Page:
My daughter has grand mal seizures. When they happen, it's usually within an hour and a half after waking. She started having them shortly after puberty.


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Rordiway
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30 May 2009, 2:10 pm

I have AS and I have had seizures for the past 10 years. They did not occur until I was 22, but once they did they occurred with relative frequency. At first the seizures were taken very seriously by medical professionals, but once they determined that the seizures were not related to a life threatening tumor or other affliction I was dismissed. In the past year I have been diagnosed with AS and have also found out that the seizures are related to this syndrome. One question that I have for others who have AS related seizures is do you have a pressure in the base of your skull before the seizures occur? This the way mine present themselves, and have wondered if this is common to this type of seizure.



Hovis
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09 Jun 2009, 4:29 pm

I have strange episodes that I've considered might be simple partial seizures. I quite clearly recall having them - exactly the same - between the ages of 5 and 10, then they seemed to stop for some years, then started to happen again when I was around 19. I can not have one for months, then have several over the course of a week. There are definitely two distinct kinds:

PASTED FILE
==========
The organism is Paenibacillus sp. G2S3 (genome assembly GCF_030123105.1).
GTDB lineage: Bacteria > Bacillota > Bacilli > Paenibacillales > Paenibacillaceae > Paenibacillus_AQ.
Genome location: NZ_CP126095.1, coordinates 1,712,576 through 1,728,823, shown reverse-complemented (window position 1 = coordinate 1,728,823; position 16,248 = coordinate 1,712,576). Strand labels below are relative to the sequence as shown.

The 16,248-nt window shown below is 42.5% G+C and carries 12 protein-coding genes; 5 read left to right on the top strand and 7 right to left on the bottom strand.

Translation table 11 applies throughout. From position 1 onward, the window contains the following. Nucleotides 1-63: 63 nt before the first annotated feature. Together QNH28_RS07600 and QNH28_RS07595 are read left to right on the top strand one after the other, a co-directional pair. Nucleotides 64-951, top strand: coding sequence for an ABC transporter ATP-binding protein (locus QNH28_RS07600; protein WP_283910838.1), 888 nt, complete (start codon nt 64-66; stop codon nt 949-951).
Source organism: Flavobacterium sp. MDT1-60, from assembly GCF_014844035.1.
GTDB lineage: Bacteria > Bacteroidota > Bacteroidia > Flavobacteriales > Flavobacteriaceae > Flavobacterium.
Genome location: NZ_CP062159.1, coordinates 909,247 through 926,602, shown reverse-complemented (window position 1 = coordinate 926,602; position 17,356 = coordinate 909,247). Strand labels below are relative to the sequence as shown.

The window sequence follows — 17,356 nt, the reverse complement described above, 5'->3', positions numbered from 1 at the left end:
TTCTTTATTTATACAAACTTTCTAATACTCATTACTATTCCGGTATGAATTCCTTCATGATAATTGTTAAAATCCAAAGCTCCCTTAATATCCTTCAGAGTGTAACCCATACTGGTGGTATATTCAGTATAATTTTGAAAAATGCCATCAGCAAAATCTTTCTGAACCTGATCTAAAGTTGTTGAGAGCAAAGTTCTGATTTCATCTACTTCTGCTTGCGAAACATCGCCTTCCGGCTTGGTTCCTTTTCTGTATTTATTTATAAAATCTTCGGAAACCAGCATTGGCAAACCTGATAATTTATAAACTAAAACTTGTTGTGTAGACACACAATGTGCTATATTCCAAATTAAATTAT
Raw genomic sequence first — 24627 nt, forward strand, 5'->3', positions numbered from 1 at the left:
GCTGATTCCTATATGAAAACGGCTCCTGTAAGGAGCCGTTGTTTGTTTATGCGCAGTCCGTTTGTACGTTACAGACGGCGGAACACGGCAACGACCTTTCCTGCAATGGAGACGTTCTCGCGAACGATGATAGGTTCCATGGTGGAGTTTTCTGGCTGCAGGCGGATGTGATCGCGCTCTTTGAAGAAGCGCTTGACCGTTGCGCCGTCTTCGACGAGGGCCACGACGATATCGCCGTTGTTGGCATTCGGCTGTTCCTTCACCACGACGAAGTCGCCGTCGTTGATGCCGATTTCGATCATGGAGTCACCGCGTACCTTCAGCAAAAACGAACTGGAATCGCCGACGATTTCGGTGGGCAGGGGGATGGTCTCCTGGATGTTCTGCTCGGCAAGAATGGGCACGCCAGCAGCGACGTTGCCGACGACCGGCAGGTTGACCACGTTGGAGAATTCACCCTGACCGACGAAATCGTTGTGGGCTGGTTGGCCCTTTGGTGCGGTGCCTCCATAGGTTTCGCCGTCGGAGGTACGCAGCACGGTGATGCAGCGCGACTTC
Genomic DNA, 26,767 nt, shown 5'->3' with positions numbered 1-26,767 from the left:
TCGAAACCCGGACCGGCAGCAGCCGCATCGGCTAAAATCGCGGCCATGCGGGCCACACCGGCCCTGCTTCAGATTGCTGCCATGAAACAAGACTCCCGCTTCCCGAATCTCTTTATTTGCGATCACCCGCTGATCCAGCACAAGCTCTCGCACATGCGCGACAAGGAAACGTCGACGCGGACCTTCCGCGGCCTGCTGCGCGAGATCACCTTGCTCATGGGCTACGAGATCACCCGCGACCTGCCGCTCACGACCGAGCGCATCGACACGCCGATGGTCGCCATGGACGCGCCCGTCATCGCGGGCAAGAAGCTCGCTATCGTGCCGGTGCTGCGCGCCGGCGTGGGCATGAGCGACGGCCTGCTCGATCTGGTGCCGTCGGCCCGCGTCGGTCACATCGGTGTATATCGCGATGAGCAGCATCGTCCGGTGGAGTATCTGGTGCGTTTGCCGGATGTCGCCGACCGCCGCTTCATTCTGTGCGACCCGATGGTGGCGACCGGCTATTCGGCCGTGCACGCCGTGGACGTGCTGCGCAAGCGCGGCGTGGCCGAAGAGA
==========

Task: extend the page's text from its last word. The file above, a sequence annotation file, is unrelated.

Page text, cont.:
a) a change not in actual vision, but in perception; the sensation of things some distance away being close up against my face. A very claustrophobic feeling. Accompanied typically, for some reason, by a numbness in my hands. This is what I remember having when I was young.

b) a feeling of unreality with my surroundings, or being in two places simultaneously. Familiar places look unfamiliar.

Through both kinds I can keep walking/functioning/etc., and although I have never attempted to have a conversation during one, I think I could, although I would probably sound somewhat confused and distracted.